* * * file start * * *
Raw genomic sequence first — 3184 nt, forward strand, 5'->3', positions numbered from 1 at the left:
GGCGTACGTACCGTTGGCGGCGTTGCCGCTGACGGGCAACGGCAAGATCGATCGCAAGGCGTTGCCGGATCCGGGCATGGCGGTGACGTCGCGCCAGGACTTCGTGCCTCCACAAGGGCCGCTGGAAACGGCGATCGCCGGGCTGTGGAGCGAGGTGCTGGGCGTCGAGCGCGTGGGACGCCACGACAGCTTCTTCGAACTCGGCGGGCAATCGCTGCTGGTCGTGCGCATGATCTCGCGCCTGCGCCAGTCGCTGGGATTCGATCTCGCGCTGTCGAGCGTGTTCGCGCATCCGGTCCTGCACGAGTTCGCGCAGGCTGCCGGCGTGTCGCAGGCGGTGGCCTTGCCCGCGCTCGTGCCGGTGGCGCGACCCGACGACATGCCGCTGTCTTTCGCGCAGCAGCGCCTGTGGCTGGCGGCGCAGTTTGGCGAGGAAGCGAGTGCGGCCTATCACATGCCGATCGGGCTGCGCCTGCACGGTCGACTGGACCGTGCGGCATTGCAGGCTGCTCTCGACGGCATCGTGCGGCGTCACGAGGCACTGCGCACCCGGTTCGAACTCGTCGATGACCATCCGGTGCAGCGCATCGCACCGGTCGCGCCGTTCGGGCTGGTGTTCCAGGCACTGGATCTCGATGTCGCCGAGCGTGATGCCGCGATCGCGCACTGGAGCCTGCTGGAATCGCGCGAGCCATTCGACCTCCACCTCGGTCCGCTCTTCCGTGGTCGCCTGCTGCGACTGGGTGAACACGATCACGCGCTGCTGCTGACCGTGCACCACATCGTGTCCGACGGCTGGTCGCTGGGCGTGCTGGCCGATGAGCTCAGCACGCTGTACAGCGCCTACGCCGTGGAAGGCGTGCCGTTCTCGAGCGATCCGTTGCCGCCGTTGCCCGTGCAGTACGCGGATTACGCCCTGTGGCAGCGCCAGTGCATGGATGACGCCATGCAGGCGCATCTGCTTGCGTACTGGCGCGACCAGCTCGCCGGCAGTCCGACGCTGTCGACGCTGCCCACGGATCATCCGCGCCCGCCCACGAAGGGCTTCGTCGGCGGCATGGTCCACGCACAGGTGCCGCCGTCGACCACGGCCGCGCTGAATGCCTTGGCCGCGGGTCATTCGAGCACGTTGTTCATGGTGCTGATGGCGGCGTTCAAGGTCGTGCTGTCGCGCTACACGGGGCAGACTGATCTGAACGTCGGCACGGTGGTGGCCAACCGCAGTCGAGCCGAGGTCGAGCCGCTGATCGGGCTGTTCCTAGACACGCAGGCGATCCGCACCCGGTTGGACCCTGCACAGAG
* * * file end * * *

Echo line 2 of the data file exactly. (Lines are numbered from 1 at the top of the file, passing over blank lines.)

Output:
GGCGTACGTACCGTTGGCGGCGTTGCCGCTGACGGGCAACGGCAAGATCGATCGCAAGGCGTTGCCGGATCCGGGCATGGCGGTGACGTCGCGCCAGGACTTCGTGCCTCCACAAGGGCCGCTGGAAACGGCGATCGCCGGGCTGTGGAGCGAGGTGCTGGGCGTCGAGCGCGTGGGACGCCACGACAGCTTCTTCGAACTCGGCGGGCAATCGCTGCTGGTCGTGCGCATGATCTCGCGCCTGCGCCAGTCGCTGGGATTCGATCTCGCGCTGTCGAGCGTGTTCGCGCATCCGGTCCTGCACGAGTTCGCGCAGGCTGCCGGCGTGTCGCAGGCGGTGGCCTTGCCCGCGCTCGTGCCGGTGGCGCGACCCGACGACATGCCGCTGTCTTTCGCGCAGCAGCGCCTGTGGCTGGCGGCGCAGTTTGGCGAGGAAGCGAGTGCGGCCTATCACATGCCGATCGGGCTGCGCCTGCACGGTCGACTGGACCGTGCGGCATTGCAGGCTGCTCTCGACGGCATCGTGCGGCGTCACGAGGCACTGCGCACCCGGTTCGAACTCGTCGATGACCATCCGGTGCAGCGCATCGCACCGGTCGCGCCGTTCGGGCTGGTGTTCCAGGCACTGGATCTCGATGTCGCCGAGCGTGATGCCGCGATCGCGCACTGGAGCCTGCTGGAATCGCGCGAGCCATTCGACCTCCACCTCGGTCCGCTCTTCCGTGGTCGCCTGCTGCGACTGGGTGAACACGATCACGCGCTGCTGCTGACCGTGCACCACATCGTGTCCGACGGCTGGTCGCTGGGCGTGCTGGCCGATGAGCTCAGCACGCTGTACAGCGCCTACGCCGTGGAAGGCGTGCCGTTCTCGAGCGATCCGTTGCCGCCGTTGCCCGTGCAGTACGCGGATTACGCCCTGTGGCAGCGCCAGTGCATGGATGACGCCATGCAGGCGCATCTGCTTGCGTACTGGCGCGACCAGCTCGCCGGCAGTCCGACGCTGTCGACGCTGCCCACGGATCATCCGCGCCCGCCCACGAAGGGCTTCGTCGGCGGCATGGTCCACGCACAGGTGCCGCCGTCGACCACGGCCGCGCTGAATGCCTTGGCCGCGGGTCATTCGAGCACGTTGTTCATGGTGCTGATGGCGGCGTTCAAGGTCGTGCTGTCGCGCTACACGGGGCAGACTGATCTGAACGTCGGCACGGTGGTGGCCAACCGCAGTCGAGCCGAGGTCGAGCCGCTGATCGGGCTGTTCCTAGACACGCAGGCGATCCGCACCCGGTTGGACCCTGCACAGAG